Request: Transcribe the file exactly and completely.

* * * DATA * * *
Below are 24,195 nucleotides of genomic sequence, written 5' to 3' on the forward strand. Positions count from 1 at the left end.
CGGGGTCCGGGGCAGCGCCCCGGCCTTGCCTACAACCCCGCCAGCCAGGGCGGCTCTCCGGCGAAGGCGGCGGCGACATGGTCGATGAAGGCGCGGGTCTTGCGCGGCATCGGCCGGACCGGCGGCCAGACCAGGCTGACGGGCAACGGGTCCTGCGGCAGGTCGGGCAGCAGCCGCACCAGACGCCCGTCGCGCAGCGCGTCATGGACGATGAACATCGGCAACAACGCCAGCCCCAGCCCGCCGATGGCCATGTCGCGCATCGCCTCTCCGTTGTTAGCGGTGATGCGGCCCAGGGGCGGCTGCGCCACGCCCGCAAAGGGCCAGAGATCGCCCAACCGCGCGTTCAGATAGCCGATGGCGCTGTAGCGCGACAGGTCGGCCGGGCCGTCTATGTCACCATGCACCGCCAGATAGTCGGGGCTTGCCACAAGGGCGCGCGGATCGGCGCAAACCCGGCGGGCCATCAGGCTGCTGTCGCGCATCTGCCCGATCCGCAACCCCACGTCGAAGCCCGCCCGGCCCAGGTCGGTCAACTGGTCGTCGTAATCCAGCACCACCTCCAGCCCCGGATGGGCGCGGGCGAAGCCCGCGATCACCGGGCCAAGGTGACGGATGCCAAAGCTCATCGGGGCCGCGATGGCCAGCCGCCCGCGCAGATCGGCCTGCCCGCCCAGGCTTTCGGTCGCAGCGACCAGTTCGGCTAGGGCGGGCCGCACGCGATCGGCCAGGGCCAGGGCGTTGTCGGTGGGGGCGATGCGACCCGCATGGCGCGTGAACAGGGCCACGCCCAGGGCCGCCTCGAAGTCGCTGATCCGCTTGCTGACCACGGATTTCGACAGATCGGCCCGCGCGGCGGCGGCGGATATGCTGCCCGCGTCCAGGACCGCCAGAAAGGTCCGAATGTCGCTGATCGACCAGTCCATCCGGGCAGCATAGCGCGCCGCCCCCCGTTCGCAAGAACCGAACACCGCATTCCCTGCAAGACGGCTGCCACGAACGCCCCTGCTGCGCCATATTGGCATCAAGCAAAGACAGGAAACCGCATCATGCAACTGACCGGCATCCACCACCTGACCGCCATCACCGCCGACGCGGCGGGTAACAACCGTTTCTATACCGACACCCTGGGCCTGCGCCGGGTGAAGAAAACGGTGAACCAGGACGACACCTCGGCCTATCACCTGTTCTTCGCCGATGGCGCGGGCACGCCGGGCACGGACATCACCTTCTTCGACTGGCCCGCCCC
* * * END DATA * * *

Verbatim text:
Below are 24,195 nucleotides of genomic sequence, written 5' to 3' on the forward strand. Positions count from 1 at the left end.
CGGGGTCCGGGGCAGCGCCCCGGCCTTGCCTACAACCCCGCCAGCCAGGGCGGCTCTCCGGCGAAGGCGGCGGCGACATGGTCGATGAAGGCGCGGGTCTTGCGCGGCATCGGCCGGACCGGCGGCCAGACCAGGCTGACGGGCAACGGGTCCTGCGGCAGGTCGGGCAGCAGCCGCACCAGACGCCCGTCGCGCAGCGCGTCATGGACGATGAACATCGGCAACAACGCCAGCCCCAGCCCGCCGATGGCCATGTCGCGCATCGCCTCTCCGTTGTTAGCGGTGATGCGGCCCAGGGGCGGCTGCGCCACGCCCGCAAAGGGCCAGAGATCGCCCAACCGCGCGTTCAGATAGCCGATGGCGCTGTAGCGCGACAGGTCGGCCGGGCCGTCTATGTCACCATGCACCGCCAGATAGTCGGGGCTTGCCACAAGGGCGCGCGGATCGGCGCAAACCCGGCGGGCCATCAGGCTGCTGTCGCGCATCTGCCCGATCCGCAACCCCACGTCGAAGCCCGCCCGGCCCAGGTCGGTCAACTGGTCGTCGTAATCCAGCACCACCTCCAGCCCCGGATGGGCGCGGGCGAAGCCCGCGATCACCGGGCCAAGGTGACGGATGCCAAAGCTCATCGGGGCCGCGATGGCCAGCCGCCCGCGCAGATCGGCCTGCCCGCCCAGGCTTTCGGTCGCAGCGACCAGTTCGGCTAGGGCGGGCCGCACGCGATCGGCCAGGGCCAGGGCGTTGTCGGTGGGGGCGATGCGACCCGCATGGCGCGTGAACAGGGCCACGCCCAGGGCCGCCTCGAAGTCGCTGATCCGCTTGCTGACCACGGATTTCGACAGATCGGCCCGCGCGGCGGCGGCGGATATGCTGCCCGCGTCCAGGACCGCCAGAAAGGTCCGAATGTCGCTGATCGACCAGTCCATCCGGGCAGCATAGCGCGCCGCCCCCCGTTCGCAAGAACCGAACACCGCATTCCCTGCAAGACGGCTGCCACGAACGCCCCTGCTGCGCCATATTGGCATCAAGCAAAGACAGGAAACCGCATCATGCAACTGACCGGCATCCACCACCTGACCGCCATCACCGCCGACGCGGCGGGTAACAACCGTTTCTATACCGACACCCTGGGCCTGCGCCGGGTGAAGAAAACGGTGAACCAGGACGACACCTCGGCCTATCACCTGTTCTTCGCCGATGGCGCGGGCACGCCGGGCACGGACATCACCTTCTTCGACTGGCCCGCCCC